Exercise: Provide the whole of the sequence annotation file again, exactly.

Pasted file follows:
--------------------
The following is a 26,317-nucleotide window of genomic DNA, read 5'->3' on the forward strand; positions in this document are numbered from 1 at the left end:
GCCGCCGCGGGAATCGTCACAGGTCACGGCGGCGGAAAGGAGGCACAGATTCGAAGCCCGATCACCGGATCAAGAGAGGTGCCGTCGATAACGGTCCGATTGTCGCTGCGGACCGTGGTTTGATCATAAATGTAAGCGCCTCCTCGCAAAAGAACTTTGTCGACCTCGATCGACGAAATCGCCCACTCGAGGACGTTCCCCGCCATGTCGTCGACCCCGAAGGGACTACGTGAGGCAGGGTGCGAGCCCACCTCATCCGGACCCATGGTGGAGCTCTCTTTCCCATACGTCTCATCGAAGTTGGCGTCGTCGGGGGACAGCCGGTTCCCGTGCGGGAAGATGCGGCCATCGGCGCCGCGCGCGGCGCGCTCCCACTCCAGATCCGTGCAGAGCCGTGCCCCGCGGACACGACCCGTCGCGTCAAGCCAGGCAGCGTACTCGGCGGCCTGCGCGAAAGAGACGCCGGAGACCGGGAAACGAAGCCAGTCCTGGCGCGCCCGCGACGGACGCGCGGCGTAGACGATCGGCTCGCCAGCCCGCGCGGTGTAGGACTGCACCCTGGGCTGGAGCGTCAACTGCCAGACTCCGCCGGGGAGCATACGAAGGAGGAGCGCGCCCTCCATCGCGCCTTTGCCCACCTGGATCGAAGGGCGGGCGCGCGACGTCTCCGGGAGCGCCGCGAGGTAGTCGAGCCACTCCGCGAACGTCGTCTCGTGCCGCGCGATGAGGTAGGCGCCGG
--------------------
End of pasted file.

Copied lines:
The following is a 26,317-nucleotide window of genomic DNA, read 5'->3' on the forward strand; positions in this document are numbered from 1 at the left end:
GCCGCCGCGGGAATCGTCACAGGTCACGGCGGCGGAAAGGAGGCACAGATTCGAAGCCCGATCACCGGATCAAGAGAGGTGCCGTCGATAACGGTCCGATTGTCGCTGCGGACCGTGGTTTGATCATAAATGTAAGCGCCTCCTCGCAAAAGAACTTTGTCGACCTCGATCGACGAAATCGCCCACTCGAGGACGTTCCCCGCCATGTCGTCGACCCCGAAGGGACTACGTGAGGCAGGGTGCGAGCCCACCTCATCCGGACCCATGGTGGAGCTCTCTTTCCCATACGTCTCATCGAAGTTGGCGTCGTCGGGGGACAGCCGGTTCCCGTGCGGGAAGATGCGGCCATCGGCGCCGCGCGCGGCGCGCTCCCACTCCAGATCCGTGCAGAGCCGTGCCCCGCGGACACGACCCGTCGCGTCAAGCCAGGCAGCGTACTCGGCGGCCTGCGCGAAAGAGACGCCGGAGACCGGGAAACGAAGCCAGTCCTGGCGCGCCCGCGACGGACGCGCGGCGTAGACGATCGGCTCGCCAGCCCGCGCGGTGTAGGACTGCACCCTGGGCTGGAGCGTCAACTGCCAGACTCCGCCGGGGAGCATACGAAGGAGGAGCGCGCCCTCCATCGCGCCTTTGCCCACCTGGATCGAAGGGCGGGCGCGCGACGTCTCCGGGAGCGCCGCGAGGTAGTCGAGCCACTCCGCGAACGTCGTCTCGTGCCGCGCGATGAGGTAGGCGCCGG